DAAPIC Column: Jane Miyahara
Meet Jane Miyahara
Denver Asian American Pacific Islander Commissioner and Early Childhood Special Education - Support Partner at Denver Public Schools
How do you identify yourself? Well, the easiest way to answer this question, is that I’m an Island Girl. I often get the question, “What are you?” because of my features. I’ve always been different and looked different from the Japanese Americans I was raised with. I’m not sure exactly what my ethnicity is but when I lived in Hawaii, while attending the University of Hawaii at Hilo, it was there that I’ve felt most “at home.”
What I do know is that my birth parents are from Hawaii, on the island of Oahu. My birth mom, Amy is from Liliha and my birth father, John is from Palama. I was born in San Francisco and raised in Denver, by my adopted parents, Ben and Flo Miyahara.
My parents (Ben and Flo) were very active in Simpson United Methodist, the church I was raised in. Ben and Flo had great influence on who I am today. My father was a man of few words, but a huge heart and would do anything for anyone. I strive to be more like him daily. My mother was a woman of many words and taught me independence, self-reliance and a bit of feistiness.
My mom was on the Asian Advisory Commission under Mayor Webb. She was very proud of the work she did which made me want to be a part of this work. What do you do for the Denver Public Schools? I attended Denver Public Schools since kindergarten and am a proud graduate of Thomas Jefferson High School, which makes me very proud to work for DPS. I’m a Senior Manager for Preschool Supports in the area of Special Education.
There are two areas of my work, assessment and programming. Child Find is a system to identify children suspected of having a delay in development. I oversee the Child Find system and support this amazing staff. I also support the different types of early childhood programming for preschoolers who are identified with special needs. We have 90 schools across the city, plus community sites, that have early childhood classrooms. Most of these classroom are inclusive, which means that most have students that have been identified with needs. I work with an incredible team of people who are dedicated to our work with children and families. How has your job changed as the reality of COVID-19 has settled on Denver and Colorado? Things have moved quickly. I work with an amazing core team of Senior Managers who have worked together from the beginning to start planning for remote learning for our students. Our leader, the Special Education Director, has connected with us daily to make plans for remote learning. Working from home is challenging, especially with all of the Zoom meetings, but that is our reality now. I actually think that I work harder, without all of the interruptions. I’m able to focus on projects and planning for the days to come. What are parents and children feeling? Several parents have kept in touch with me during this time. Naturally, they have a lot of concerns about their children, how to support them and how services will be met, given the current situation. After the first week, we have seen a rise in anxiety. It’s hard to imagine this sudden change in lifestyle for a typically developing student, having to stay at home and receive instruction. But think about having a student with autism or perhaps a severe physical disability, where the parent depends on the school district to support with various therapies.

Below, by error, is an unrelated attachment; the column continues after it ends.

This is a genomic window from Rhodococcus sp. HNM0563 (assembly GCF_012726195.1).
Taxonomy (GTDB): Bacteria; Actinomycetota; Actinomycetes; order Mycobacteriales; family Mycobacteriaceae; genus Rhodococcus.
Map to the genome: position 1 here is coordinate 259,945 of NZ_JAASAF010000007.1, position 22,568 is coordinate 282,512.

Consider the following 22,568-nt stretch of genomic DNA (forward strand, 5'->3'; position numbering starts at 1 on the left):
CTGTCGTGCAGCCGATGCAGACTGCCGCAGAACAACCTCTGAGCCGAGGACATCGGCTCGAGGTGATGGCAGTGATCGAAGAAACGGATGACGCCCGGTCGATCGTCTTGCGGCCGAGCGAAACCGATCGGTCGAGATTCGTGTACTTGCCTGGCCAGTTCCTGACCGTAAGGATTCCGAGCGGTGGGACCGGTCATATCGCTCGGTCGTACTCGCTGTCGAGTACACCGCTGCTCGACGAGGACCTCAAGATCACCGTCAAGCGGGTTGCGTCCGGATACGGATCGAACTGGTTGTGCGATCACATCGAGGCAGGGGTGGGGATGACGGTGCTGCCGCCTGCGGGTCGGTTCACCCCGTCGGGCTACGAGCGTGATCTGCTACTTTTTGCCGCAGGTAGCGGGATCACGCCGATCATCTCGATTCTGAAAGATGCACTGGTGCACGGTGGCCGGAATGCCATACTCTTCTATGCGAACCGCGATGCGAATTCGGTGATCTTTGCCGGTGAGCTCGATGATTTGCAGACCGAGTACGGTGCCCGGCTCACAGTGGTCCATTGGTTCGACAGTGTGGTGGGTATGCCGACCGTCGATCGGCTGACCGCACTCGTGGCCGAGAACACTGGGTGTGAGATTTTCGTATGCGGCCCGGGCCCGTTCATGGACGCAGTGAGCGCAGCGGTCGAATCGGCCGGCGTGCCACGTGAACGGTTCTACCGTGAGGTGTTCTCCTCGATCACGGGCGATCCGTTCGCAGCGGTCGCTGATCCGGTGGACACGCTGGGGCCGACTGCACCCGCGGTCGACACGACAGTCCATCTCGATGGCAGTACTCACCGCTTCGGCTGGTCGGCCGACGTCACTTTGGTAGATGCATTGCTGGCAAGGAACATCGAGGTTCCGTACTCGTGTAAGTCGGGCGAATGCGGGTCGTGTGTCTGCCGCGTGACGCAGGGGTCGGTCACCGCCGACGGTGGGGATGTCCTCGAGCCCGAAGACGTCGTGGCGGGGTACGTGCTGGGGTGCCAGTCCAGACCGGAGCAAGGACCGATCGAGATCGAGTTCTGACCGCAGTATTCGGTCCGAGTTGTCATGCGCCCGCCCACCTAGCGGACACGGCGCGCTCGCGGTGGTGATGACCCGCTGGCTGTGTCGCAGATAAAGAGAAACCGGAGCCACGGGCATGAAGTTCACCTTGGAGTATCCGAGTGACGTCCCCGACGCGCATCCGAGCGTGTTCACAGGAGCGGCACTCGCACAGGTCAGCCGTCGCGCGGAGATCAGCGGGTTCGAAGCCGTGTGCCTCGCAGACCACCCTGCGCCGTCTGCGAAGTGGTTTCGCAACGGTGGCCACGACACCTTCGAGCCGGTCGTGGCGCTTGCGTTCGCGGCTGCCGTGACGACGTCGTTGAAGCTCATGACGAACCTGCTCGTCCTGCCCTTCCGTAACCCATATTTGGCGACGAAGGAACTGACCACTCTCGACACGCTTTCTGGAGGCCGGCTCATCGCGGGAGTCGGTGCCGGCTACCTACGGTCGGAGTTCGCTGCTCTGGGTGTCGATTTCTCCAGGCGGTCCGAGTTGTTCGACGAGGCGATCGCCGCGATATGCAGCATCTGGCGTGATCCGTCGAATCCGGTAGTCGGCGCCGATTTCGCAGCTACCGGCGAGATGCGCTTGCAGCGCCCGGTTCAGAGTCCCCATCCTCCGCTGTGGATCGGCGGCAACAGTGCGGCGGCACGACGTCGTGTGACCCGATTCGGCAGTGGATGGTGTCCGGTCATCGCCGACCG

It’s difficult to figure this out, when a big part of their support system and the routine is gone. Most of the parents I’ve interacted with are reacting out of fear of the unknown, as we all are. We are working around the clock to think of effective ways to support students and families. I try my best to support these parents, not feed into the fear yet share with them honestly where we are right now in terms of planning.
Learn more about the Denver Asian American Pacific Islander Commission (DAAPIC).